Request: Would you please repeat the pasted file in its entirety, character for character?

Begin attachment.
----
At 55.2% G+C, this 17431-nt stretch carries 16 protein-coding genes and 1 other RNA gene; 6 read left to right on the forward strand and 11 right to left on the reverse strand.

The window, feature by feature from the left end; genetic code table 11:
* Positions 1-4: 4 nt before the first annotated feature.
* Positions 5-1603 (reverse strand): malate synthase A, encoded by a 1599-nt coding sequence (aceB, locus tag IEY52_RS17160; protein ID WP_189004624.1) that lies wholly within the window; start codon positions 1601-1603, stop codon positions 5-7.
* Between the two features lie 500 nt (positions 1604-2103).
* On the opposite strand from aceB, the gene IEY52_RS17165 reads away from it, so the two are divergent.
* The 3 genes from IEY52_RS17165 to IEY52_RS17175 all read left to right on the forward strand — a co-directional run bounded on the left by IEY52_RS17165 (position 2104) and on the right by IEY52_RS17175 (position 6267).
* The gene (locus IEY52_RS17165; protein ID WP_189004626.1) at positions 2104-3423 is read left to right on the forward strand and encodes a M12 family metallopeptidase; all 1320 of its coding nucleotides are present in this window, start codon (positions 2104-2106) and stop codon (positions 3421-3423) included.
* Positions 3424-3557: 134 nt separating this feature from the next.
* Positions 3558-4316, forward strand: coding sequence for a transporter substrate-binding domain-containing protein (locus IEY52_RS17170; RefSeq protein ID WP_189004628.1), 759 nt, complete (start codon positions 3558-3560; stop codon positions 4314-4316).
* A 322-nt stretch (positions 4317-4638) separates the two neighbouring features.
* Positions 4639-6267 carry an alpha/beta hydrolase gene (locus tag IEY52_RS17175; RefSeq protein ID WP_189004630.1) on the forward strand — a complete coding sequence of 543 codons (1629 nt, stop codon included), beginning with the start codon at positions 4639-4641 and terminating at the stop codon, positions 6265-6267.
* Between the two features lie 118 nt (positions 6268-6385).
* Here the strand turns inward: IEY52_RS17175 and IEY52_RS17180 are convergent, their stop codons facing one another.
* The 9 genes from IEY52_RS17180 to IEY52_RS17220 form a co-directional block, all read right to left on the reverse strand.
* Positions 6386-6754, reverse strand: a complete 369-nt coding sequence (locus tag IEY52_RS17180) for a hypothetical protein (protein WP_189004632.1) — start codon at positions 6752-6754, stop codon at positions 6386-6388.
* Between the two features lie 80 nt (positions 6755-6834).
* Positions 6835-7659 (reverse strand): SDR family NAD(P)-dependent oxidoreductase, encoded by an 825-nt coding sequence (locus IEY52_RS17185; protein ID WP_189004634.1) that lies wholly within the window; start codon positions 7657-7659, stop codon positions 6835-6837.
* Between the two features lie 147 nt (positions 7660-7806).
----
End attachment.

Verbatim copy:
At 55.2% G+C, this 17431-nt stretch carries 16 protein-coding genes and 1 other RNA gene; 6 read left to right on the forward strand and 11 right to left on the reverse strand.

The window, feature by feature from the left end; genetic code table 11:
* Positions 1-4: 4 nt before the first annotated feature.
* Positions 5-1603 (reverse strand): malate synthase A, encoded by a 1599-nt coding sequence (aceB, locus tag IEY52_RS17160; protein ID WP_189004624.1) that lies wholly within the window; start codon positions 1601-1603, stop codon positions 5-7.
* Between the two features lie 500 nt (positions 1604-2103).
* On the opposite strand from aceB, the gene IEY52_RS17165 reads away from it, so the two are divergent.
* The 3 genes from IEY52_RS17165 to IEY52_RS17175 all read left to right on the forward strand — a co-directional run bounded on the left by IEY52_RS17165 (position 2104) and on the right by IEY52_RS17175 (position 6267).
* The gene (locus IEY52_RS17165; protein ID WP_189004626.1) at positions 2104-3423 is read left to right on the forward strand and encodes a M12 family metallopeptidase; all 1320 of its coding nucleotides are present in this window, start codon (positions 2104-2106) and stop codon (positions 3421-3423) included.
* Positions 3424-3557: 134 nt separating this feature from the next.
* Positions 3558-4316, forward strand: coding sequence for a transporter substrate-binding domain-containing protein (locus IEY52_RS17170; RefSeq protein ID WP_189004628.1), 759 nt, complete (start codon positions 3558-3560; stop codon positions 4314-4316).
* A 322-nt stretch (positions 4317-4638) separates the two neighbouring features.
* Positions 4639-6267 carry an alpha/beta hydrolase gene (locus tag IEY52_RS17175; RefSeq protein ID WP_189004630.1) on the forward strand — a complete coding sequence of 543 codons (1629 nt, stop codon included), beginning with the start codon at positions 4639-4641 and terminating at the stop codon, positions 6265-6267.
* Between the two features lie 118 nt (positions 6268-6385).
* Here the strand turns inward: IEY52_RS17175 and IEY52_RS17180 are convergent, their stop codons facing one another.
* The 9 genes from IEY52_RS17180 to IEY52_RS17220 form a co-directional block, all read right to left on the reverse strand.
* Positions 6386-6754, reverse strand: a complete 369-nt coding sequence (locus tag IEY52_RS17180) for a hypothetical protein (protein WP_189004632.1) — start codon at positions 6752-6754, stop codon at positions 6386-6388.
* Between the two features lie 80 nt (positions 6755-6834).
* Positions 6835-7659 (reverse strand): SDR family NAD(P)-dependent oxidoreductase, encoded by an 825-nt coding sequence (locus IEY52_RS17185; protein ID WP_189004634.1) that lies wholly within the window; start codon positions 7657-7659, stop codon positions 6835-6837.
* Between the two features lie 147 nt (positions 7660-7806).